Figure 1. Patients' distribution by types and severity of psoriasis. The vertical scale and the numerical values in the figure represent Number of patients. Slight degree of severity of the disease course was detected in 9 patients (PASI = 7.3 ± 1.8). Among them, 5 have vulgar psoriasis, 2 have exudative and 2 chronic forms of psoriasis. In 60 patients (51 with vulgar, 6 with exudative and 3 with chronic psoriasis) with moderate severity of psoriasis, the mean PASI was 26.6 ± 4.2. In 17 patients (11 patients with vulgar and 6 with exudative psoriasis) with a severe course of the skin-inflammatory process, the mean PASI value was 43.6 ± 3.9.
Biomarkers and Nitric Oxide Quantification
The level of cytokines and soluble macrophage migration inhibitory factor (MIF) was determined in the blood serum of patients with psoriasis by enzyme-linked immunosorbent assay (ELISA) using Pro-con kits (Protein Contour LLC, St. Petersburg, Russia). The content of soluble antigens CD54 (sCD54, sICAM-1) was determined by an enzyme immunoassay using the Human sICAM-1/CD54 ELISA kit to determine sICAM-1 levels in serum (R&D Systems, Minneapolis, USA). The detection limit was 1.56 ng/mL.
Quantitative analysis of the content of nitric oxide (NO) in the blood serum was assessed by the level of its stable metabolites—NO2, NO3 ions, determined using a spectrophotometer DU-50 (Beckman, USA) at a wavelength of 520 nm.
As a control, reference values were used, corresponding to the average statistical values of the studies that were established in the laboratory after examination of 50 practically healthy donors aged 18–60 years.
In the treatment of all patients with psoriasis, a medicine based on N-acetylglucosaminyl-N-acetylmuramyldipeptide (GMDP, drug Licopid®, AO Peptek, Moscow, Russia) was used for 1 tablet (10 mg) for half an hour before meals 2 times a day during 20 days.
According to the indications (severe itching, burning), H1-blockers were additionally prescribed (cetirizine 10 mg per oz/day for 7 days). In a number of cases (2 women with exudative psoriasis), during the first 7 days of treatment, topical steroids (cream and 0.1% hydrocortisone emulsion) were used that were applied to individual lesions in the area of the facial skin and open areas of the upper limbs.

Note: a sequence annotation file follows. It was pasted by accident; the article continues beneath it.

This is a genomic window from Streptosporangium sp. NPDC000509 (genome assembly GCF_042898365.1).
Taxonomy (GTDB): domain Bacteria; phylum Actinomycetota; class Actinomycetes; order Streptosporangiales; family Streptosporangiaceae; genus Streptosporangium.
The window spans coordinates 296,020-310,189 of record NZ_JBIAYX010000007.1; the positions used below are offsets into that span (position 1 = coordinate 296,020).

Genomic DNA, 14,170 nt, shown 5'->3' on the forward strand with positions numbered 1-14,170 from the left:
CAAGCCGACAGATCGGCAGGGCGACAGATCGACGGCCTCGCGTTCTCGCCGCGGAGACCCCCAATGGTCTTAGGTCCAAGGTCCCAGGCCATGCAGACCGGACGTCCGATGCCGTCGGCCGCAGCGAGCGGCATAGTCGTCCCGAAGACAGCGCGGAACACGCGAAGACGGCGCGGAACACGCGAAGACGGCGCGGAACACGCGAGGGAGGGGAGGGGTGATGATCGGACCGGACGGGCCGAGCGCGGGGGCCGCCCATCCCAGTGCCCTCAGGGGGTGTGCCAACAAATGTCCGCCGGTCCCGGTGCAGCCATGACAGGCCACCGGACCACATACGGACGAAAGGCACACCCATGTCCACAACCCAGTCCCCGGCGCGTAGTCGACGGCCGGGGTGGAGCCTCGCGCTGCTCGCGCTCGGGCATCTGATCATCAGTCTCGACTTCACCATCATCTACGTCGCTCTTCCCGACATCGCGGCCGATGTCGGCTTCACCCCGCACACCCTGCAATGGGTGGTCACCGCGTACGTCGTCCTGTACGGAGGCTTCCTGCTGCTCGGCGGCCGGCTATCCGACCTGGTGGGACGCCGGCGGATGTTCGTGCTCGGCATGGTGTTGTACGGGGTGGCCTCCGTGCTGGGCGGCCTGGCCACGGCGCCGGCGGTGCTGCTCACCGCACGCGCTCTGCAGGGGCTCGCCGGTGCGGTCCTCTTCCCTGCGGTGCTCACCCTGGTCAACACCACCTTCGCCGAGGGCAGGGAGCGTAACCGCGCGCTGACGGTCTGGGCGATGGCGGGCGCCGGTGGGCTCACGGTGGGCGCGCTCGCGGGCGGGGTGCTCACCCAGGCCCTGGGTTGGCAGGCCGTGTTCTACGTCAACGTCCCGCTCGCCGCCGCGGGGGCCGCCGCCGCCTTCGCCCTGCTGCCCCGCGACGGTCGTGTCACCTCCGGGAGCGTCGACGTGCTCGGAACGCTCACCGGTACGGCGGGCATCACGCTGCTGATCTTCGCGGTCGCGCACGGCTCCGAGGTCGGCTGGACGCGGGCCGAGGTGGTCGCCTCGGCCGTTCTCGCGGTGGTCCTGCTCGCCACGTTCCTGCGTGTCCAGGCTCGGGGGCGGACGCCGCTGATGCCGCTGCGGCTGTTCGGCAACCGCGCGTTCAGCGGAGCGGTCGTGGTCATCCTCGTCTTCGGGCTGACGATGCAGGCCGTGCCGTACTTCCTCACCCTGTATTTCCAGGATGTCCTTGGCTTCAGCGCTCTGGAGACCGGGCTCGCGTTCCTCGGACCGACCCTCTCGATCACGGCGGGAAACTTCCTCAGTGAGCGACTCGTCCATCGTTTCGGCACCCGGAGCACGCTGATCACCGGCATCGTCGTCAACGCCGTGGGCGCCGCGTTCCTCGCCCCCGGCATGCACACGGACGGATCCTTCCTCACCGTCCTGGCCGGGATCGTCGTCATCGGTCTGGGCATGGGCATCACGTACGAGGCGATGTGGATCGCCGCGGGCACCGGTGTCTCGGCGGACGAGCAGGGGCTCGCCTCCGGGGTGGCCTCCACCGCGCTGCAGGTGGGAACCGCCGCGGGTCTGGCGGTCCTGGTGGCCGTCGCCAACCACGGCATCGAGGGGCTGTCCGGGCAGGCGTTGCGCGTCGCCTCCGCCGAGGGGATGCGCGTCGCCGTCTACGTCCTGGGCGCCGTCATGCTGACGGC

Statistical analysis and graphical illustration of numerical data was performed using Graph Pad Prism (GraphPad Software Inc.). Data are presented as mean ± SD, SEM. Statistical significance was determined by Student's t-test. P < 0.05 was defined as statistically significant *p < 0.05, **p ≤ 0.01.
Results and Discussion
The evaluation of the effectiveness of the therapy with muramyl peptide was carried out according to generally accepted criteria (30). The majority of patients showed positive dynamics during the pathological process from the first days of application of the muramyl peptide. Unpleasant subjective sensations in the form of itching, burning, feeling of tight skin in the field of psoriatic plaques were stopped. By the 8th−10th day of application of the muramyl peptide preparation, in most patients there was a cessation of the appearance of fresh rashes, a significant decrease in the severity of the inflammatory phenomena, the intensity of peeling and secondary wetness, and the disappearance of the peripheral rim of growth in the area of the affected skin. Subsequently, the epithelization of surface and deep cracks occurred, a marked decrease in infiltration, a reduction in the area of the affected skin, and then a complete or partial resolution of the pathological process.
The evaluation of the effectiveness of the therapy with muramyl peptide was carried out according to generally accepted criteria. The disappearance of all clinical signs and symptoms compared with the baseline (improvement of the PASI index by 100%) was regarded as a clinical cure. Reduction in the severity of all clinical signs and symptoms compared with the baseline, in addition to residual effects in the form of mild erythema (improvement in the PASI index of 75% ≤PASI≥99%) was defined as a significant improvement. Regression of clinical symptoms of psoriasis in the form of an improvement in the PASI index of 50% ≤PASI≥74% was regarded as an improvement. Reducing the intensity of all clinical signs and symptoms compared to the baseline as an improvement in the PASI index of 25% ≤PASI≥49% was considered to be a satisfactory improvement. The improvement in PASI was <24% regarded as a minor improvement. In cases of lack of dynamics from clinical symptoms or worsening during psoriasis, it was assessed, respectively, as unchanged or worsening.